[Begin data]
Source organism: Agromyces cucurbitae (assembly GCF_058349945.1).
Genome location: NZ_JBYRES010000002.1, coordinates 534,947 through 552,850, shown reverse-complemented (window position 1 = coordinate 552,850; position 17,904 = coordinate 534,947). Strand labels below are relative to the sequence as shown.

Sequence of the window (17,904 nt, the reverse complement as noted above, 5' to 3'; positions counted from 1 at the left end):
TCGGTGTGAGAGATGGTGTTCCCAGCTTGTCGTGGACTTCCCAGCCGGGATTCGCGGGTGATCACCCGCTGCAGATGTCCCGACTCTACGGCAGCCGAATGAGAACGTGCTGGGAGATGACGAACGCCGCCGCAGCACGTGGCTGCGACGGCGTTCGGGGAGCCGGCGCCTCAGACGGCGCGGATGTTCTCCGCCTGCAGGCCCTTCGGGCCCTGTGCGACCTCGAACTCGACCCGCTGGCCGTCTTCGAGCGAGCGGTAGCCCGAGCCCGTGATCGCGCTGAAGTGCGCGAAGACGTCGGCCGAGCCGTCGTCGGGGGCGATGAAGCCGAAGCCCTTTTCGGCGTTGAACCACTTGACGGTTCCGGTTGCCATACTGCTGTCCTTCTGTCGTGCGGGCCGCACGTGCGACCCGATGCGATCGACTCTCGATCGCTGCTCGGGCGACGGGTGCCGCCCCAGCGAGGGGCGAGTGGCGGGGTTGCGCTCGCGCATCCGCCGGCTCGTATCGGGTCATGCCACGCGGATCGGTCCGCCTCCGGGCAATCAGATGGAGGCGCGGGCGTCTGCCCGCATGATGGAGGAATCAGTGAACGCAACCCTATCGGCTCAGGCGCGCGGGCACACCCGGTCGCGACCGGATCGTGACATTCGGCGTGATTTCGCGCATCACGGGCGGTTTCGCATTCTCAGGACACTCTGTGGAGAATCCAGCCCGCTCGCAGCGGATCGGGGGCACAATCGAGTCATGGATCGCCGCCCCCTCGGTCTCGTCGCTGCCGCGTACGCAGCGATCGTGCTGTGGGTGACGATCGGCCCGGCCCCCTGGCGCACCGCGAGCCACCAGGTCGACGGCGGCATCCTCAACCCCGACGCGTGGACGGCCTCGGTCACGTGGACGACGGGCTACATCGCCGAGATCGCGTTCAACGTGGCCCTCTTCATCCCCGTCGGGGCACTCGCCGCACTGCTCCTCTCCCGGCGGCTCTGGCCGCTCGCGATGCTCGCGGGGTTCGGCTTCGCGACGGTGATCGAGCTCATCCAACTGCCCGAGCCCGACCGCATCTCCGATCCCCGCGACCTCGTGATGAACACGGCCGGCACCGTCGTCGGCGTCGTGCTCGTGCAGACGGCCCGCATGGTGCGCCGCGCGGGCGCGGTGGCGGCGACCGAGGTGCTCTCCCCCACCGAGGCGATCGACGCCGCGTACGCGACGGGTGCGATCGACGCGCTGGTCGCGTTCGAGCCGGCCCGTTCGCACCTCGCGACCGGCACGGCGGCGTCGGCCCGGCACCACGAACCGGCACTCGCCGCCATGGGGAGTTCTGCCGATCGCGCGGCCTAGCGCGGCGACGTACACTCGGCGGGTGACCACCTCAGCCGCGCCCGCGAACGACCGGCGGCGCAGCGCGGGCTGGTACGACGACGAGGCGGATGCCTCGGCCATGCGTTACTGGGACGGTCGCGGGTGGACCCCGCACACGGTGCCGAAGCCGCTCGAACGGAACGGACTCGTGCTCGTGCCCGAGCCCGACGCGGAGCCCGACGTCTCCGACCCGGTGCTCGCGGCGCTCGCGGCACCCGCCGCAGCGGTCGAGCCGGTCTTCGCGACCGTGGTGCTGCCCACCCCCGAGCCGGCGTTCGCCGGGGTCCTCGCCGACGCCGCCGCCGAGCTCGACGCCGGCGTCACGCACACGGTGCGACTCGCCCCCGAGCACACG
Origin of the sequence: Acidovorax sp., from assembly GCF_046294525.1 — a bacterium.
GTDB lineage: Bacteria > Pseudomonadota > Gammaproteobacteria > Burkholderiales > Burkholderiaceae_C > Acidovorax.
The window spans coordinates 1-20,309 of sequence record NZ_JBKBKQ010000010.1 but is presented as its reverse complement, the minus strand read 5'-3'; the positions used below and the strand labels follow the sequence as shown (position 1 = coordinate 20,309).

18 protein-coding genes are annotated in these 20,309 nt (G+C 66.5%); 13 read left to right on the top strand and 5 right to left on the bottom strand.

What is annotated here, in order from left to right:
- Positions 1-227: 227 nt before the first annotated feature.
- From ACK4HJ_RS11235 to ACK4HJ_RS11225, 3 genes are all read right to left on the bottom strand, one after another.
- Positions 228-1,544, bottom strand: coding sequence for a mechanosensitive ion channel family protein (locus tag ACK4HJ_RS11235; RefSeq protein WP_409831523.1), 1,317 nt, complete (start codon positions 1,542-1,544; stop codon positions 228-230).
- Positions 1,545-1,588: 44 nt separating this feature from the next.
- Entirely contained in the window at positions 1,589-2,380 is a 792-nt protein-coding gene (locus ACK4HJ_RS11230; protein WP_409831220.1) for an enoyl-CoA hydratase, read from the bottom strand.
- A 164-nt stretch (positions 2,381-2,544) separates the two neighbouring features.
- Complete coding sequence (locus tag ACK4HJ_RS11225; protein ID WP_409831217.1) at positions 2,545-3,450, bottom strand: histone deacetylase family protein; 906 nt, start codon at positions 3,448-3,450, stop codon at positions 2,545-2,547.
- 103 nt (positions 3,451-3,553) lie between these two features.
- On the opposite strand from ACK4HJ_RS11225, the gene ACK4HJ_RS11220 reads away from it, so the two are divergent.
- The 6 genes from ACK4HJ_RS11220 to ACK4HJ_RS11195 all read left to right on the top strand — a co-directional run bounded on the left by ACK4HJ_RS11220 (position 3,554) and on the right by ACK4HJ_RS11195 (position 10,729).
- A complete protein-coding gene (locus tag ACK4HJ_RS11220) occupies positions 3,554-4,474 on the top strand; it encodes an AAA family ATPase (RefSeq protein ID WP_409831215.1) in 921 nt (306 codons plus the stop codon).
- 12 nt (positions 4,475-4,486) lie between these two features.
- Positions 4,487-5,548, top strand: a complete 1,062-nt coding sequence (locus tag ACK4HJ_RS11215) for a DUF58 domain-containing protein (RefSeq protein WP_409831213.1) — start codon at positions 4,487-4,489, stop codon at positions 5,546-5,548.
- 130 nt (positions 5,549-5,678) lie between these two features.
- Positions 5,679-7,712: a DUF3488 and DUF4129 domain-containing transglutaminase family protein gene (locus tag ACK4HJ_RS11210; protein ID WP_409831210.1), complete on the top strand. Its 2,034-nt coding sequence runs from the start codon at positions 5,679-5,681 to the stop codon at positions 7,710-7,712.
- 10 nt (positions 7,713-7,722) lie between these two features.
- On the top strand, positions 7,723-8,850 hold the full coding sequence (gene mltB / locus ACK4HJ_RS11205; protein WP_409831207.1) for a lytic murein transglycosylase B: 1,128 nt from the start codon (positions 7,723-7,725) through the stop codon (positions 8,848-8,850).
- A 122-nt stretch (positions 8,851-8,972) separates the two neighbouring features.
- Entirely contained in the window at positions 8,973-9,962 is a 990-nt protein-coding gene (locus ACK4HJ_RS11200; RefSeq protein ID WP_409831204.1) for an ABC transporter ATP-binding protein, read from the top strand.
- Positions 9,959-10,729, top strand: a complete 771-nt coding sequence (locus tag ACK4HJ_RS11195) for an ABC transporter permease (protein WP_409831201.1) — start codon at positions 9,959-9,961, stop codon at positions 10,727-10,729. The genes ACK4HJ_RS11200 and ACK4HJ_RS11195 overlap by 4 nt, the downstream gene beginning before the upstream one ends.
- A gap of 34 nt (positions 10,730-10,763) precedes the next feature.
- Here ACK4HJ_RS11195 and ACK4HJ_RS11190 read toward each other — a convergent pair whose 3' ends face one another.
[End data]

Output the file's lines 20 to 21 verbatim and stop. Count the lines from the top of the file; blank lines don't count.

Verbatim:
- A complete protein-coding gene (locus tag ACK4HJ_RS11220) occupies positions 3,554-4,474 on the top strand; it encodes an AAA family ATPase (RefSeq protein ID WP_409831215.1) in 921 nt (306 codons plus the stop codon).
- 12 nt (positions 4,475-4,486) lie between these two features.